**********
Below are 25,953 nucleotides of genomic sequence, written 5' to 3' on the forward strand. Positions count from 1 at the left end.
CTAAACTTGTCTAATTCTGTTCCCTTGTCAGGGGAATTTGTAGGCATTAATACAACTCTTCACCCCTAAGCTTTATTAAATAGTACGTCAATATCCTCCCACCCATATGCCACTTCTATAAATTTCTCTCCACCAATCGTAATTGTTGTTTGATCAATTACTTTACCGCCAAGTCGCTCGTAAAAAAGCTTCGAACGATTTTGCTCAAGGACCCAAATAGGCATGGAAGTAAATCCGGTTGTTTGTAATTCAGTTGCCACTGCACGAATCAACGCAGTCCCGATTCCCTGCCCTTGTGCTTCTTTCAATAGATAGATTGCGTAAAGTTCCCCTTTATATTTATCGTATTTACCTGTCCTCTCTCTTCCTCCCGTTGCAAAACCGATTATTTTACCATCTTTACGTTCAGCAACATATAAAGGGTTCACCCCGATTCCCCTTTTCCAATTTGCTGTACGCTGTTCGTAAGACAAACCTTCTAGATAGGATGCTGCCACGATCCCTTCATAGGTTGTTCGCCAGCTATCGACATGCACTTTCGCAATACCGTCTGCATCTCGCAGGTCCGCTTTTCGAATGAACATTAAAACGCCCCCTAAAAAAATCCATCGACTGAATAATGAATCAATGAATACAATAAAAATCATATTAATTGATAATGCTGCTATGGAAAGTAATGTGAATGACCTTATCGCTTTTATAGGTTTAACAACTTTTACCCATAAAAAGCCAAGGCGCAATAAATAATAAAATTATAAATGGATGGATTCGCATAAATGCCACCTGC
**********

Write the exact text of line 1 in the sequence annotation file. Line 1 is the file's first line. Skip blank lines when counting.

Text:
Below are 25,953 nucleotides of genomic sequence, written 5' to 3' on the forward strand. Positions count from 1 at the left end.